Taxpayers still mistrust Sars due to government corruption – Outa
Changes at Sars over the past few years have not done much to transform how South Africans feel about the tax man.
Despite improving its systems and collection, South African taxpayers still mistrust Sars due to government corruption and blame the revenue authority for collecting taxes that government squanders and allows to be stolen.
These are the views in a social media snap survey of corporate taxpayers, by civil organisation Outa, which indicates Sars still has a way to go to gain their trust. Outa asked the question on its social media channels about what the entity must do to regain public trust.
The social media users were overwhelmingly critical of Sars as the collector of revenue that hands over these funds to what is strongly believed to be a corrupt government. People linked their distrust of Sars to government looting although, as several responders pointed out, Sars does not control the spending and the main problem lies with government misspending our taxes.
“There is no trust deficit with Sars. The problem is the crooks stealing the money in government,” @ankeliwarona said.
“Get rid of corruption. Sars collects and then hands it over to criminals and incompetents. As long as that continues I will resent and fight Sars. Sars is the enforcer of the mafia state,” @ChrisGibbonsSA said.
@VimleshRajbansi wants digital systems to track the revenue Sars collects when it is disbursed, while @Bazinga757 called for Sars to create “cost centres” and “attach payment milestones to approved projects, instead of handover billions of rands to corrupt departments”.
“Arrest all the crooked politicians who have stolen billions,” @Petar_DRC says while @AmbercommOne wants to know “Why has Paul Mashatile, Edwin Soni and Julius Malema not been prosecuted for tax evasion and under reporting?”.
“Trust is earned. Right now, our revenue collection service represents the very people that misappropriate public funds. Taxpayers feel that their hard earned money is thrown into this endless pit of corruption. Why should people feel good about paying taxes?” @AurigenZA said.
This is how Sars can get us to trust it again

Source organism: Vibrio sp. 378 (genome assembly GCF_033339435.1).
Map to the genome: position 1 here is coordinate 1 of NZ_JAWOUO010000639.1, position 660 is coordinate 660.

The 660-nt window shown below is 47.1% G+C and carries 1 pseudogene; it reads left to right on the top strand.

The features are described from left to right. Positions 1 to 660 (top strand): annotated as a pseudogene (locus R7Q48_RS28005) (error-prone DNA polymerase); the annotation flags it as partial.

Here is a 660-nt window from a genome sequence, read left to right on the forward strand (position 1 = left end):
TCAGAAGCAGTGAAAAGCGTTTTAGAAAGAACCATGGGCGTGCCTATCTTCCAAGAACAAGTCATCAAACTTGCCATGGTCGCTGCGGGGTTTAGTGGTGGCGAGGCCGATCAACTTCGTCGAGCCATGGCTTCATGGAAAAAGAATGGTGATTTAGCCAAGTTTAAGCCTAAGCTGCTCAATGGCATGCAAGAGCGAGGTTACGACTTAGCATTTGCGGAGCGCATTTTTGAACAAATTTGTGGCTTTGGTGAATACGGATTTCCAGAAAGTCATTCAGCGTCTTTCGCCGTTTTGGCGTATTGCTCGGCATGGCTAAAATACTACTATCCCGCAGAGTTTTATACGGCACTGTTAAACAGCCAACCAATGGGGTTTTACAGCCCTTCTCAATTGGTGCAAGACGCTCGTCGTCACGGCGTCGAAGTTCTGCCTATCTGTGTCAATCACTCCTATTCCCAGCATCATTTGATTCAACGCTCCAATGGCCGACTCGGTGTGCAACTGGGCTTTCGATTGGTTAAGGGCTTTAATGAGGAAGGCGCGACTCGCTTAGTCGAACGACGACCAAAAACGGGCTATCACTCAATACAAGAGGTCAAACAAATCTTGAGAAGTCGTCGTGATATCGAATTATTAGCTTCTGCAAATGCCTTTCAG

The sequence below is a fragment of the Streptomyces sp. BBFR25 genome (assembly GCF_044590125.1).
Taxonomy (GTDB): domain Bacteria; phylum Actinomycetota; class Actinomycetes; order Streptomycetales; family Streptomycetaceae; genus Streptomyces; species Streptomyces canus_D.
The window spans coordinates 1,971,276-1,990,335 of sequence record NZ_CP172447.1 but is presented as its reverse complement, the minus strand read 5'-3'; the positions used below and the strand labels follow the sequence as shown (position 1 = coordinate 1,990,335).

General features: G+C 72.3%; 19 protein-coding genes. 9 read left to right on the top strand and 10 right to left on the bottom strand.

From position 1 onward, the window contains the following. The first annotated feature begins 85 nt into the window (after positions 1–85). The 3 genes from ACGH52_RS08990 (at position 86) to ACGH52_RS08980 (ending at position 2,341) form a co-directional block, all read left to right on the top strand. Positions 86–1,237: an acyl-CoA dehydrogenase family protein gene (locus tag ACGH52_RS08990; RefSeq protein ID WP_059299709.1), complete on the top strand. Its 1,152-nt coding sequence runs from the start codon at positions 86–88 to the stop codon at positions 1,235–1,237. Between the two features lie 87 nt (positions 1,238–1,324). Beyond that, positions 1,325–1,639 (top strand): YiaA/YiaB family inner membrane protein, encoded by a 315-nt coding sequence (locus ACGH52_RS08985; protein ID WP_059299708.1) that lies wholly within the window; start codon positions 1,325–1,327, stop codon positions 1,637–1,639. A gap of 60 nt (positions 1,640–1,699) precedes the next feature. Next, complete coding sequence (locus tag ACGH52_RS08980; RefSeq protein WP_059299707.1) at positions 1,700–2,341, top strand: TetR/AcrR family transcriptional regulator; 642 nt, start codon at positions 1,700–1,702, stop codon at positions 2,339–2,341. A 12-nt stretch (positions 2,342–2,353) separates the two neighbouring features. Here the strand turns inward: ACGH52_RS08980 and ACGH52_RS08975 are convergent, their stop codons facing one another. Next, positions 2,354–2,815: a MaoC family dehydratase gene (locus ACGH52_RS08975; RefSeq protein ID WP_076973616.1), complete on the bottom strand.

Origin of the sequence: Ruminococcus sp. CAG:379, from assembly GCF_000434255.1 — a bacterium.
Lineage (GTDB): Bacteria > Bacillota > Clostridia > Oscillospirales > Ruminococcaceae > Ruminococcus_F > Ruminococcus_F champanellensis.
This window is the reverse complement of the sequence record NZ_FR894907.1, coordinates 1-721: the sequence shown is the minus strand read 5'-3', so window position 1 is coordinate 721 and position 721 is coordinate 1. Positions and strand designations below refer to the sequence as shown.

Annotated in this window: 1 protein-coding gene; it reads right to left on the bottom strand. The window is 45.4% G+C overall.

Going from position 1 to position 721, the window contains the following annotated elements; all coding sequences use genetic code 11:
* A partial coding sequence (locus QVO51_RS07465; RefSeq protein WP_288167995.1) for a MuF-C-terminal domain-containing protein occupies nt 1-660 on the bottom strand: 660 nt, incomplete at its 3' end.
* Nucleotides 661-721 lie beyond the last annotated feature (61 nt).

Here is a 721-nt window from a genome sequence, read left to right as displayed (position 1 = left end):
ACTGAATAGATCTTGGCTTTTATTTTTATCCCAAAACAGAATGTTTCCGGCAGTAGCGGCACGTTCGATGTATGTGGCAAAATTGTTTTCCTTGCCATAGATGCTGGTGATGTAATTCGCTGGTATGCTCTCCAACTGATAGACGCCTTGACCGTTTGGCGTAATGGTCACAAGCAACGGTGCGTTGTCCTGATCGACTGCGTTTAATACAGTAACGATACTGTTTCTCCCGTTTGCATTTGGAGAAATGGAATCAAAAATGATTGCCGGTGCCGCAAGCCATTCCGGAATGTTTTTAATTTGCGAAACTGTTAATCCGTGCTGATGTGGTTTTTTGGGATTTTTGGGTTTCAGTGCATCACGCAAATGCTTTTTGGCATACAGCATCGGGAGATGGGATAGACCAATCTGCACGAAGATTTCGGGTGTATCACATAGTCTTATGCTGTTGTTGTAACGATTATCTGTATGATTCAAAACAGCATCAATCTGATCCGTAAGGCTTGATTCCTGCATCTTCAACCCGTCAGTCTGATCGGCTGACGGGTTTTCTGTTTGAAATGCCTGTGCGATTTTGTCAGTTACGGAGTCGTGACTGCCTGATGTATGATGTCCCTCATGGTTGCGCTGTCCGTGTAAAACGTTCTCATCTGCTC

Those responding to the Outa query called for lifestyle audits for politicians, investigations into high-profile people who were publicly linked to dubious behaviour, accountability on spending, higher taxes for the super-rich, faster refunds and better communication with businesses over registering for VAT, PAYE and UIF.
There were calls to end tax evasion by illicit trading (cigarette dealers being the most obvious) and a need for Sars to broaden the tax base, including in the taxi industry, while there was also a view that Sars should go beyond our borders and also look for missing money in foreign countries, such as in the UAE.
Some also suggested that government provide tax incentives through Sars for citizens who have to pay extra for security companies to make them feel safe, generate their own power, introduce water recycling systems, get life-saving medical treatments that government cannot provide and pay school fees.
“They punish those who declare and pay. Let the crooks go. Very shocking system,” @seja2000 said.
“Sars is merely a revenue collection agency of a government which proved to be systemically corrupt. It cannot earn trust on behalf of a failed government,” @JamesSpies12 added.
“Overall, what comes across very strongly is that Sars is a government institution and is the entity that demands payment from the public and then hands this over to a government that is notorious for maladministration, wasteful and corrupt expenditure. It will, unfortunately, be tarred with the same brush of mistrust which the public applies to the government at large,” Outa says.
“Sars could do more to earn the public trust if it is seen to improve tax collections from known corruption perpetrators and sectors known for evasion. While recent efforts by Sars and the police leading to arrests and charges against illicit coal contractors to Eskom suggests there is movement in this regard, the entity has a long way to go with similar matters on a broader scale to improve public trust.”